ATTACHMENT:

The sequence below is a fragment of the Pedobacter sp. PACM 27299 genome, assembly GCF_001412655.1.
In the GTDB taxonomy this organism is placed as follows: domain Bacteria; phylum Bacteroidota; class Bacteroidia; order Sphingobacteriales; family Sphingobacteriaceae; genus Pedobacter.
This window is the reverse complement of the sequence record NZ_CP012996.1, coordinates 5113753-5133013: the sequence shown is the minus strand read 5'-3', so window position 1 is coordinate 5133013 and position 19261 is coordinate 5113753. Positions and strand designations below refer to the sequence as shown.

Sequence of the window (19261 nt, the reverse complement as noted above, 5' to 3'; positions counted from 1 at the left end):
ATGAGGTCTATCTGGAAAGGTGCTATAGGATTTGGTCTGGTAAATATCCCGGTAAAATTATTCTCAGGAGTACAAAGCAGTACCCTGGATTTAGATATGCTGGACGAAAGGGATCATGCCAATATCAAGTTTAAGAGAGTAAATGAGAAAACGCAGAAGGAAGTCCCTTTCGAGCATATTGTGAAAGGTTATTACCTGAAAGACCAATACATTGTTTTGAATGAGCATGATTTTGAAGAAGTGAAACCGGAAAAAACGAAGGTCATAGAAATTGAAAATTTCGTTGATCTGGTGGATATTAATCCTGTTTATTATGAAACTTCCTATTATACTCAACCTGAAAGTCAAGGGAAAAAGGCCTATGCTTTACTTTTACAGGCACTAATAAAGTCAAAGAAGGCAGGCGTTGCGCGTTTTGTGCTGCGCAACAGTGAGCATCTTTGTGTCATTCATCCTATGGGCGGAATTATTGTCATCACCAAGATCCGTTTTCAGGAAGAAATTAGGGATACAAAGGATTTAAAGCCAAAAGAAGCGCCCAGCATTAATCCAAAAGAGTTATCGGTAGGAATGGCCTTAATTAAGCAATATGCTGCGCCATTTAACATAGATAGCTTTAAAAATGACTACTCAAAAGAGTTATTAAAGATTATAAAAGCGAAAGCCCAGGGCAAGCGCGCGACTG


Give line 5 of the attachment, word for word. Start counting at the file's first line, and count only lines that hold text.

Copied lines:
ATGAGGTCTATCTGGAAAGGTGCTATAGGATTTGGTCTGGTAAATATCCCGGTAAAATTATTCTCAGGAGTACAAAGCAGTACCCTGGATTTAGATATGCTGGACGAAAGGGATCATGCCAATATCAAGTTTAAGAGAGTAAATGAGAAAACGCAGAAGGAAGTCCCTTTCGAGCATATTGTGAAAGGTTATTACCTGAAAGACCAATACATTGTTTTGAATGAGCATGATTTTGAAGAAGTGAAACCGGAAAAAACGAAGGTCATAGAAATTGAAAATTTCGTTGATCTGGTGGATATTAATCCTGTTTATTATGAAACTTCCTATTATACTCAACCTGAAAGTCAAGGGAAAAAGGCCTATGCTTTACTTTTACAGGCACTAATAAAGTCAAAGAAGGCAGGCGTTGCGCGTTTTGTGCTGCGCAACAGTGAGCATCTTTGTGTCATTCATCCTATGGGCGGAATTATTGTCATCACCAAGATCCGTTTTCAGGAAGAAATTAGGGATACAAAGGATTTAAAGCCAAAAGAAGCGCCCAGCATTAATCCAAAAGAGTTATCGGTAGGAATGGCCTTAATTAAGCAATATGCTGCGCCATTTAACATAGATAGCTTTAAAAATGACTACTCAAAAGAGTTATTAAAGATTATAAAAGCGAAAGCCCAGGGCAAGCGCGCGACTG